Standard, Appropriate, and Advanced Care and Medical-Legal Considerations: Part One -- Diabetic Foot Ulcerations

Gerit Mulder, DPM, MS, David Armstrong, DPM, Susie Seaman, MSN, NP, CETN


Wounds. 2003;15(4) 

In This Article

Advanced Care: New Technology

Dressings may provide an environment conducive to healing. New biologic products and drugs directly interact with the wound environment to manipulate and direct activity at a cellular level. Currently, at least two skin equivalents are being used in the treatment of diabetic foot ulcers. Growth factors are also being carefully studied in many different wound environments.

Skin Replacements

Cultured human keratinocytes have been developed and used in the past. They are of limited benefit on full-thickness defects and have not been shown to be of benefit in the treatment of diabetic foot ulcers.

Dermagraft® (Smith & Nephew Inc., Largo, Florida) is a semisynthetic material composed of human neonatal dermal fibroblasts cultured onto a bioabsorbable mesh. The metabolically active cells are responsible for the secretion of human dermal collagen, growth factors, and other proteins, which may contribute to wound closure. Dermagraft is FDA approved for use in the treatment of diabetic foot ulcers.[58,59,60,61]

Apligraf® (Novartis Pharmaceuticals Inc., East Hanover, New Jersey) is a bilayered, allogeneic skin equivalent with a fully differentiated epidermis and a dermis. The dermis consists of bovine collagen containing human fibroblasts derived from human foreskins, while the epidermis is derived from keratinocytes also attained from infant foreskins. Apligraf is currently indicated for the treatment of venous ulcers and diabetic foot ulcers.[62,63,64]

Prior to the introduction of Regranex® (becaplermin, Ortho-McNeil Pharmaceuticals, Inc., Raritan, New Jersey), the only available growth factor was an autologous, unregulated product called Procuren® (Curative Health Services, Hauppauge, New York).[65,66] While one study suggests a benefit to the use of autologous factors, an additional study indicates no difference between treatment with autologous factors and placebo treatment.[66,67] Autologous materials, to date, are neither produced in regulated doses nor FDA controlled. While a benefit may exist to the use of autologous growth factors, the cost and questionable evidence of efficacy does not warrant their use as a primary choice when considering appropriate and advanced therapy. The use of autologous materials stimulated significant interest and studies on the use of recombinant materials.[68,69,70,71]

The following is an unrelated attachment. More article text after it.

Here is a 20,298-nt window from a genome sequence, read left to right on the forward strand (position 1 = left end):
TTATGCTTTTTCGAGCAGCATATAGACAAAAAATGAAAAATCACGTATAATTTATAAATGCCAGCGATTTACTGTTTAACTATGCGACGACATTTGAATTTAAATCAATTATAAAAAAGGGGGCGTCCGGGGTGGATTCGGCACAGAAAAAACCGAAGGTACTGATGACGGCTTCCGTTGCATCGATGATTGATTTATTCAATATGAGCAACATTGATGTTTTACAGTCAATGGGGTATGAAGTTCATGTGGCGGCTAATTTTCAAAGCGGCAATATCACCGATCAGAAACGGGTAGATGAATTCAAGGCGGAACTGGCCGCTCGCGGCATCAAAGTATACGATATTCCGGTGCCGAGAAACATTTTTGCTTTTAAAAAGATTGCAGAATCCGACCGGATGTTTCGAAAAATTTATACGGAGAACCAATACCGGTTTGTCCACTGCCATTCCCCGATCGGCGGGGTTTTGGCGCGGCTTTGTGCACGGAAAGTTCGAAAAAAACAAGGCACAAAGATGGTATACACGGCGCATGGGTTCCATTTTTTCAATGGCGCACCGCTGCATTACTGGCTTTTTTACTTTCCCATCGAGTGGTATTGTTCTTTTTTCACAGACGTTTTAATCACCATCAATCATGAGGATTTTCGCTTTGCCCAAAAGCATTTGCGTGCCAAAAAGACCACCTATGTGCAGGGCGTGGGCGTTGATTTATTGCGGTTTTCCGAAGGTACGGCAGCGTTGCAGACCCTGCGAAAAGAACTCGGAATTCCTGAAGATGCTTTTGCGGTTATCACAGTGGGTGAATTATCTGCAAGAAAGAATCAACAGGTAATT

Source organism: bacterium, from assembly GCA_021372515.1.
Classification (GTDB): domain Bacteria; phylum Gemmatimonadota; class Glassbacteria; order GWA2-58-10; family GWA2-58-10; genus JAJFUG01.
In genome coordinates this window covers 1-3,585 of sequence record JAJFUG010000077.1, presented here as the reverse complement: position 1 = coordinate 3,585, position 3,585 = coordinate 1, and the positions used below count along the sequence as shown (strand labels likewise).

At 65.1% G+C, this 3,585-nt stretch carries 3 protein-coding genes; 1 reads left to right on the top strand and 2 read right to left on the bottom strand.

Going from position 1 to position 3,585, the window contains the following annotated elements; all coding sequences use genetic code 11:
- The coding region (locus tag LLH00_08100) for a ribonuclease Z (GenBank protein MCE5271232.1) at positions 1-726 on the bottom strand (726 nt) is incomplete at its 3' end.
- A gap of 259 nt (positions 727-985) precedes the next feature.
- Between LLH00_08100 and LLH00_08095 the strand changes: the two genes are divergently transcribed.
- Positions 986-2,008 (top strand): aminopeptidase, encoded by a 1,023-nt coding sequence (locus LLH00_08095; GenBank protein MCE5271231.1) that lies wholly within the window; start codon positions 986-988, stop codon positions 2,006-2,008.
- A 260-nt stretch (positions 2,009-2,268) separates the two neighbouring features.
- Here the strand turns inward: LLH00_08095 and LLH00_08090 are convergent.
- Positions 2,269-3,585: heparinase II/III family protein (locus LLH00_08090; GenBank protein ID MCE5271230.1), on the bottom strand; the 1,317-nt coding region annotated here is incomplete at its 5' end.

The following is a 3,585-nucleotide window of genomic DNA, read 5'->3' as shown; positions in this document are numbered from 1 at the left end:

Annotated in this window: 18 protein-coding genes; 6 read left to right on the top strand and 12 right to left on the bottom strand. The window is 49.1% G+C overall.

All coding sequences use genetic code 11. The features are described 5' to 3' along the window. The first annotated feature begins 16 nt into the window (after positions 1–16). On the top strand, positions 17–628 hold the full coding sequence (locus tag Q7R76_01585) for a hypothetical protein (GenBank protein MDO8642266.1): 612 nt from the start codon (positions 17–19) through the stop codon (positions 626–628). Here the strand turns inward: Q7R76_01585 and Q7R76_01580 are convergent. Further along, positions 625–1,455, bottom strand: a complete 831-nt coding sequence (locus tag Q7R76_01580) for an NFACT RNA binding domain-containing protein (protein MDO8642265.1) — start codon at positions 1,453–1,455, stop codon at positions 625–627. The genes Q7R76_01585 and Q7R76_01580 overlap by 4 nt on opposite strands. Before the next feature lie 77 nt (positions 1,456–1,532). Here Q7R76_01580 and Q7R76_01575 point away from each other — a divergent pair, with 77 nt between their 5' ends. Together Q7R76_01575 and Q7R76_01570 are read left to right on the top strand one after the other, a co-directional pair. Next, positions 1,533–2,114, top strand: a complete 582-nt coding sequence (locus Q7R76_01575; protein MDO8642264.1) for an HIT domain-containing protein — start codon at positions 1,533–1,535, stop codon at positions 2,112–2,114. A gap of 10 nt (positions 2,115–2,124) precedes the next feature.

Becaplermin is a recombinant human platelet-derived growth factors and is the only currently approved growth factor indicated for the use of diabetic neuropathic plantar foot ulcers. Becaplermin is a recombinant, dosed, and regulated product.[72] This product has been shown through randomized, controlled, double-blinded multisite trials to be both effective and safe when used as directed. Study results indicated a statistically significant difference between uses of the treatment drug versus control therapy.[73,74,75,76]

While currently indicated and FDA approved for use on diabetic ulcers, becaplermin's mechanism of action is not specific to diabetic wounds. Becaplermin may be prescribed by the healthcare provider for any ulcer where it is believed the product may be of benefit to the patient in the treatment of his or her wound, including pressure, venous, and other chronic ulcers, and where there is no contraindication to product use. Other bioengineered products may be of similar benefit when used on wounds other than those indicated in the product recommendations. Current publications also indicate a statistically significant difference favoring becaplermin in the treatment of pressure ulcers.[77]

Patients with diabetic ulcers are at high risk of developing complications, which may lead to amputation. A physician may argue that it was not possible to prevent an amputation although the community standard of care was applied. The patient or the legal advisor may reasonably argue that while standard of care is the care given by the majority of clinicians in the community, the amputation might have been avoided if appropriate or advanced care had been administered. Any reasonable therapy that expedites closure of the wound and decreases risk of morbidity and mortality associated with diabetic and other ulcers needs to be considered as a primary line of therapy and included in the care of the diabetic foot ulcer. Healthcare providers may be hesitant to deviate from their medical training or from community norms. New treatment modalities are neglected when the clinician has become comfortable with past treatment regiments. Clinicians need to be encouraged to carefully read literature associated with new products and, when supported by well-designed clinical trials and scientific literature, apply the modalities as a means to expedite wound closure. Product cost, ability to significantly reduce the time to closure, advantages over other treatment modalities, and patient compliance are all considerations for the final treatment selection.


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